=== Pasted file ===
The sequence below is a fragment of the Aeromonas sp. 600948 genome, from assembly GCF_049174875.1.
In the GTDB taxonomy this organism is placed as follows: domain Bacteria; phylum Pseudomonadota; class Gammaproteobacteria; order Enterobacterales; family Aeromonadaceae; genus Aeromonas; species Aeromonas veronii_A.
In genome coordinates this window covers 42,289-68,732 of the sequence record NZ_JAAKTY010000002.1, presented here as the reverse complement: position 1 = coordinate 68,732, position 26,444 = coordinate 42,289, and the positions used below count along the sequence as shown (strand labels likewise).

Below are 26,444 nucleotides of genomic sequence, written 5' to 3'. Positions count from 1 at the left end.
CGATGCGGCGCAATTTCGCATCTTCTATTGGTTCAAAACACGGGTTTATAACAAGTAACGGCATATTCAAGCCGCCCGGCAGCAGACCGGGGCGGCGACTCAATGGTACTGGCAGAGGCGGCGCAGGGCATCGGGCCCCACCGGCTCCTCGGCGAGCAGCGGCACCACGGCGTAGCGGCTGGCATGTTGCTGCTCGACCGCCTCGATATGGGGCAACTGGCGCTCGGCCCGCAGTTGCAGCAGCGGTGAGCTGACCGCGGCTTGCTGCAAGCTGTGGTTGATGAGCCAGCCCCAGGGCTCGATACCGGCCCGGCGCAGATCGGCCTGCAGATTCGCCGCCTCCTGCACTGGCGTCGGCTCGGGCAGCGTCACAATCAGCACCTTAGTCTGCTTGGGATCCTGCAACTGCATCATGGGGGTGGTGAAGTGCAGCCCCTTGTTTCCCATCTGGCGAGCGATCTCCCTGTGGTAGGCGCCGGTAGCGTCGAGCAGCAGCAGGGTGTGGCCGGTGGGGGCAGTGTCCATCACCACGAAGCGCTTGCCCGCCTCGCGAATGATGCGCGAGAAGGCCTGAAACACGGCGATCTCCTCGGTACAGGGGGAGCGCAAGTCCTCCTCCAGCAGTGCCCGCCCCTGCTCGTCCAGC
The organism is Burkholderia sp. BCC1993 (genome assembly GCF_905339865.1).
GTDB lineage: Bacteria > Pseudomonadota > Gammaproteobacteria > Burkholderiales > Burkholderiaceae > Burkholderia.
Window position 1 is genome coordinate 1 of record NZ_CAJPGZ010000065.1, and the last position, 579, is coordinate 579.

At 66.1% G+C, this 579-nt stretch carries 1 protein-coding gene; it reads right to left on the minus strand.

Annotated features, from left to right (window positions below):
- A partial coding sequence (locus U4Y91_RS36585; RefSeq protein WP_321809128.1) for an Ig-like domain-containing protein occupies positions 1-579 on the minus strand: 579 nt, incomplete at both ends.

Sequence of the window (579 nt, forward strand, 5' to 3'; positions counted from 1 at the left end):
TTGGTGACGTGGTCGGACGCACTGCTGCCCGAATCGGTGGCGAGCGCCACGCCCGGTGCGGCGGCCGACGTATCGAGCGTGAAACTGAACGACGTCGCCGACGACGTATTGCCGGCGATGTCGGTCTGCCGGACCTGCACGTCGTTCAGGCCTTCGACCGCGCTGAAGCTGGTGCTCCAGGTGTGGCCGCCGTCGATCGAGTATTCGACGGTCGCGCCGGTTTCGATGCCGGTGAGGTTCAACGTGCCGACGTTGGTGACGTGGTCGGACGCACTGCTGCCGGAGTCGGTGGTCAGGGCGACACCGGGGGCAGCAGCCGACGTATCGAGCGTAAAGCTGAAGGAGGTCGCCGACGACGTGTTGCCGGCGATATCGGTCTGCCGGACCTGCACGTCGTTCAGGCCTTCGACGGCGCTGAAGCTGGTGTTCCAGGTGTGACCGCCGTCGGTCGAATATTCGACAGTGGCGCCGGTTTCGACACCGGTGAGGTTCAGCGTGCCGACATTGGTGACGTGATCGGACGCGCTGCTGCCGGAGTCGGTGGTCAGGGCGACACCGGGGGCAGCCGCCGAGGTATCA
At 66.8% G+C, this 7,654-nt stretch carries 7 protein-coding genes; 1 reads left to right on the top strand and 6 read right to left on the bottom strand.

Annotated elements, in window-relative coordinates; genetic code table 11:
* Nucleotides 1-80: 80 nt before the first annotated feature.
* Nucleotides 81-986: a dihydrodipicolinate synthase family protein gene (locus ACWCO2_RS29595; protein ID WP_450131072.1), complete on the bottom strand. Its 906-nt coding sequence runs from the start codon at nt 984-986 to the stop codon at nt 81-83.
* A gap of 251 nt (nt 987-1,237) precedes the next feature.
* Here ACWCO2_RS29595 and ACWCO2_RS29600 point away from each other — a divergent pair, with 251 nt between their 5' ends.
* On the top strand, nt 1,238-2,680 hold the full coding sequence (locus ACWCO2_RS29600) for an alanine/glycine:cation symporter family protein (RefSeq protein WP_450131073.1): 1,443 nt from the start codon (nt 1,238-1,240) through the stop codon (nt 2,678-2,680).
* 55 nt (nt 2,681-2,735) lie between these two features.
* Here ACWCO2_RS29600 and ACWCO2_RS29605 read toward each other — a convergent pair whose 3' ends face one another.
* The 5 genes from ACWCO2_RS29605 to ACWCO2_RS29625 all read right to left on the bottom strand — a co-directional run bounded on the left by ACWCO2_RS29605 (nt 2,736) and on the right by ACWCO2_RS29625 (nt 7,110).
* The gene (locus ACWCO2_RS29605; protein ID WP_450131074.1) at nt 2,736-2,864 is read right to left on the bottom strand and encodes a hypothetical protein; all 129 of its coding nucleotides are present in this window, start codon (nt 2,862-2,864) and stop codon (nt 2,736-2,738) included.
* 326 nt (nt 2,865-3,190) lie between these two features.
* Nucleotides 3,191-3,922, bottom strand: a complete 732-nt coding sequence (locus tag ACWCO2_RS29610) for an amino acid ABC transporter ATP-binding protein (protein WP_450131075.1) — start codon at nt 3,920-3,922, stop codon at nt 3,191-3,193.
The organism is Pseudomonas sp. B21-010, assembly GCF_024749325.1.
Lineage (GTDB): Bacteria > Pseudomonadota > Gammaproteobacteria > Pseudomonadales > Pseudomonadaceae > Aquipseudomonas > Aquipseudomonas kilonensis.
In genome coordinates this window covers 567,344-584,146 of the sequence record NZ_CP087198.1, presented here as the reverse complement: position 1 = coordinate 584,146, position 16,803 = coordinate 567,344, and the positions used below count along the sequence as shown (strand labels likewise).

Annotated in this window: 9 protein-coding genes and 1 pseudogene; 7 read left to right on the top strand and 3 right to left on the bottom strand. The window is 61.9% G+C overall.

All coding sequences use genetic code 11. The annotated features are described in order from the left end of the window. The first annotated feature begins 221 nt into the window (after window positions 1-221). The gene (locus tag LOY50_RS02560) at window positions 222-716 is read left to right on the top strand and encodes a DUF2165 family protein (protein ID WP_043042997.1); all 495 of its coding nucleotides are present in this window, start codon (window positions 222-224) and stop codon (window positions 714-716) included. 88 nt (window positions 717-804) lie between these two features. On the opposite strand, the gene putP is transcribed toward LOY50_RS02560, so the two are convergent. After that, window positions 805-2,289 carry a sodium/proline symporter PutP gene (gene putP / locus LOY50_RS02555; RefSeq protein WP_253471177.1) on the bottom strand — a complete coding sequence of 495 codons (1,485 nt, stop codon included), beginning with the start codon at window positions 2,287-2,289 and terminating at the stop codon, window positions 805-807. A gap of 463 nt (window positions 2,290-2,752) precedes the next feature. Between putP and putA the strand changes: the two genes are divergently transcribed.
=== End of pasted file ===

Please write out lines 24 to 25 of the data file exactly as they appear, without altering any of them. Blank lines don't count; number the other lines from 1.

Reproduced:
* The gene (locus ACWCO2_RS29605; protein ID WP_450131074.1) at nt 2,736-2,864 is read right to left on the bottom strand and encodes a hypothetical protein; all 129 of its coding nucleotides are present in this window, start codon (nt 2,862-2,864) and stop codon (nt 2,736-2,738) included.
* 326 nt (nt 2,865-3,190) lie between these two features.